All in all, ConCorda 2013 was amazing, and an inspirational experience to all the string players that attended. We not only inspired by the teachers, but also by the talent and skills of each other and I think that is what makes ConCorda a special place to be.

Claire McNamara (2013)

 

 

Breathing music: ConCorda 2013

‘MmmmmmmmmmmmmmmmmmmmmmmmmmmmmmAH!’ This was the phrase spontaneously shouted by Concordians throughout the course of ConCorda 2013. It was often followed by calls of ‘BOOM!’ or ‘t-k-t-k’ or even ‘ts, ts, ts’ along with foot stamps and hand rubbing. We Concordians didn’t leave the music we learnt within our classrooms or rehearsal halls, we lived and breathed it. Sam Perkins’ composition truly lived up to its name ‘Inspirit’, instilling passion in all of us and encouraging each of us to express it, even when musical instruments were safely packed away, through voice or use of the human body, which formed part of this innovative and fascinating work. This was a piece of music which required focus and full concentration from every member of the orchestra. A modern piece during which we whispered, loudly exhaled, stood up and sat down again, and for which we practised our co-ordination and ability to act as one, when using body or voice, by clapping our hands down on the other as though swatting a fly, in synch with Tom’s baton. ‘Inspirit’ was truly a meaningful piece, for while it not only amplified our own passions for music making, it embodied the passions of Hugh and Tricia McGuire, the founders of the course, with performers sounding the spelling of both names as part of the piece, in what can only be described as incredible innovation on the part of the composer, and as a memorable expression of human spirit and energy on the part of the performers. ‘Inspirit’ has ensured that both their passion and their spirits live on, echoing through this music.

While the orchestra was wonderful, in bringing everyone on the course together, to unanimously engage in one activity, chamber music allowed us to communicate and bond as individuals, as we toss melodies around, and second violin and viola try to make the most of their scattered two bar tunes for which they shine. With the extraordinary ‘Acanthus’ as ‘Quartet in residence’, one could learn about chamber music from them when they tutored individual groups, from watching them and their vibrant playing as they performed, and during their memorable masterclass with Marc Danel.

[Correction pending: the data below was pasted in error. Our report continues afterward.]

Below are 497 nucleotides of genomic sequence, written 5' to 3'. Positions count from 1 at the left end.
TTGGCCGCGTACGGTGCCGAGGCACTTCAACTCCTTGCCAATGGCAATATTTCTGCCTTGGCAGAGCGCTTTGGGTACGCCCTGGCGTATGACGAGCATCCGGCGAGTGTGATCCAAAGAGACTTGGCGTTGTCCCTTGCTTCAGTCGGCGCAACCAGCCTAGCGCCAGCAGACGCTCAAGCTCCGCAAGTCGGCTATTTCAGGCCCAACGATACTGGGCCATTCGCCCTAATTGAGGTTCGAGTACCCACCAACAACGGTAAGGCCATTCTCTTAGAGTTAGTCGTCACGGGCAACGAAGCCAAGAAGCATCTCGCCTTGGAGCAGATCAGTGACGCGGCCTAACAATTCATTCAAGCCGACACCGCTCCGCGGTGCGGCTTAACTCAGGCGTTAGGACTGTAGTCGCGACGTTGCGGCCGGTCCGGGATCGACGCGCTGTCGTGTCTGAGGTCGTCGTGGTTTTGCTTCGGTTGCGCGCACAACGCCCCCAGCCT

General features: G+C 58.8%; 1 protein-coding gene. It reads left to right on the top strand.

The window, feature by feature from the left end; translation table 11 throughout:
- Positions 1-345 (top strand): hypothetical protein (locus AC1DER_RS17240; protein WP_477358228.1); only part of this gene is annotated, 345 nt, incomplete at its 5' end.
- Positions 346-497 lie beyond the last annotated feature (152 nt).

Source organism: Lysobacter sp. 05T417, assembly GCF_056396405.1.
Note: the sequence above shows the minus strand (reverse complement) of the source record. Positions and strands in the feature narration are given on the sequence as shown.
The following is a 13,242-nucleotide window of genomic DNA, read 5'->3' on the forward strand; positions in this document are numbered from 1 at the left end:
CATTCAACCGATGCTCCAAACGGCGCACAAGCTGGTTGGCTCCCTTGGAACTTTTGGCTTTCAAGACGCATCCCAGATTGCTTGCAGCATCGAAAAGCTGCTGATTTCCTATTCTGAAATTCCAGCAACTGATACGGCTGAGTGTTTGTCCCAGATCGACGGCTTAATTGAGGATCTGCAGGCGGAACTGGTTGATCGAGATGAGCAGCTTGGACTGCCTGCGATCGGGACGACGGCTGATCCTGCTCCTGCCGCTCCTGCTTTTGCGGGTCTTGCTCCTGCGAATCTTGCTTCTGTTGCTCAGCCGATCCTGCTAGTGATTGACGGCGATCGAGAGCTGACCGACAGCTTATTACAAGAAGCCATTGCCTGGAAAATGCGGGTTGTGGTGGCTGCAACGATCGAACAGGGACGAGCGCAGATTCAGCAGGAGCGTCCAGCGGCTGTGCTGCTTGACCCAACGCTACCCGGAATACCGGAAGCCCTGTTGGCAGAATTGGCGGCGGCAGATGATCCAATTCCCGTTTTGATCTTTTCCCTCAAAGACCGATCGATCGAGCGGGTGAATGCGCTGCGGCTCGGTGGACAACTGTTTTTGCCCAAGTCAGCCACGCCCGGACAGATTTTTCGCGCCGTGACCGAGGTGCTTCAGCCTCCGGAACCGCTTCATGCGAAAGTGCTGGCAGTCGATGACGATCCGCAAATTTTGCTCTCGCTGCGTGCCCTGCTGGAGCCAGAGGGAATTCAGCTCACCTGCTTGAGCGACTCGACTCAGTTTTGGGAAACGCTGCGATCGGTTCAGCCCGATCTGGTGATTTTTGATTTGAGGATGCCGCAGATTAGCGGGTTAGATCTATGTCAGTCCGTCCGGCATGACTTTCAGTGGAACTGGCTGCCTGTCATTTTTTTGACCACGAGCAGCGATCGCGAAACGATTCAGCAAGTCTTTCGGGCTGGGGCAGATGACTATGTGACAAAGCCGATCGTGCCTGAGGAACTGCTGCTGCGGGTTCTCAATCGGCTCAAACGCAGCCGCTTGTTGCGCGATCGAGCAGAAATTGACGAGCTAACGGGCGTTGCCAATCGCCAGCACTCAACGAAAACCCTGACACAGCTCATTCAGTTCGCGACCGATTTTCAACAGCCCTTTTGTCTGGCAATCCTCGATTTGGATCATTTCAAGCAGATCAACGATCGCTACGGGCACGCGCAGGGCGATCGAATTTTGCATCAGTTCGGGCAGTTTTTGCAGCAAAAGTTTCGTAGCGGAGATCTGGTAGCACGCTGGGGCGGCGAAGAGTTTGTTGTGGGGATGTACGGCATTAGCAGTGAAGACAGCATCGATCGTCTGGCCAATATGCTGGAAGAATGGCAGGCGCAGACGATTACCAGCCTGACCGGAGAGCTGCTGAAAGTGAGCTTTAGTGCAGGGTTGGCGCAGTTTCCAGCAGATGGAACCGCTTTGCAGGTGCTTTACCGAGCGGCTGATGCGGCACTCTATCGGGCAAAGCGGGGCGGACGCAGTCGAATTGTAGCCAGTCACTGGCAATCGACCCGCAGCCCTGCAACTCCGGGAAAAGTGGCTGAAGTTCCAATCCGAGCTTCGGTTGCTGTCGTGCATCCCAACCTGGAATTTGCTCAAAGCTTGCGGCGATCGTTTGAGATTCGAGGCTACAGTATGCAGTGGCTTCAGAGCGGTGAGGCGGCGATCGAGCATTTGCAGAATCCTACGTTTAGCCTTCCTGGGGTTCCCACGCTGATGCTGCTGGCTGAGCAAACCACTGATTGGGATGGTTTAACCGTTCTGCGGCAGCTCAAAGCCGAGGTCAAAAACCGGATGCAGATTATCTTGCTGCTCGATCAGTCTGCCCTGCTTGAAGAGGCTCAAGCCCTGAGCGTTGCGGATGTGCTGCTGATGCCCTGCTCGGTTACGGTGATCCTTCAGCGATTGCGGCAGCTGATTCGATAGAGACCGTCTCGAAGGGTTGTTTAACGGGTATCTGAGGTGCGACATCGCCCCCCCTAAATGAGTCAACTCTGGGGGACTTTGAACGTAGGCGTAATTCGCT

Coming to ConCorda for the first time this year, I was a bit apprehensive. One is always a little unsure of what to expect, but nonetheless I was excited, and ready to embrace whatever was to come my way. I attended ConCorda with the aims of expanding my musical horizons and learning something new, and with the sociological goal of making many new friends.

Being a member of a Baroque chamber music trio where I play harpsichord and thus basso continuo, quartet playing was a completely new experience for me. And what an introduction I had into string chamber music, with delightfully varied repertoire performed by all groups, ranging from Haydn to Prokoviev to Brahms. And the universally loved “American Suite’ by Dvorak, performed by ‘Acanthus’ and which I was lucky enough to study two movements of with my own Concorda quartets. Spending at least 5 hours each day playing music with friends was an utter joy, and I know that I far surpassed my own expectations and goals in growing both musically and personally. Concorda provided me with a challenge, one which I truly enjoyed rising to, and I think Concorda has left a mark on each and every person who attended, not least in the form of a small bruise on the neck of every violin and viola player, as a memento of all the playing. I hope we may be proud of our ‘battle scars’.

Cut Aina Hannisa (2013)

 

 

These limits are really tested by the course’s intense programme of chamber music, orchestral music and musical theatre, as well as daily sports and activities. The musical theatre aspect encourages the kids to improvise with their instruments and with their imaginations, and the result (in the form of one 30 minute ‘show’ on the final day) was really beautiful. Each student’s personalities and skills were encouraged and celebrated.

The staff do a great job here. No evening is left unorganised and, thanks to the enthusiasm of the teachers, the kids throw themselves into everything with visible (and audible) gusto – talent show, quiz night, costume night, movie night, prop-making night, and the evening that we organised: string quartet night. Even our 90 minute talk/demonstration about how to work in a professional string quartet held the attention of the youngest students. This is certainly down to the general atmosphere created on the course – where kids embrace learning wholeheartedly because it’s challenging and fun.

This is a wonderful course. A lot of hard work is put into it, and a lot of invaluable experiences are created. The students here don’t only learn music, they learn what it is to be a musician.

Rowena Kennally, Evropska Quartet (Quartet-in-residence 2012)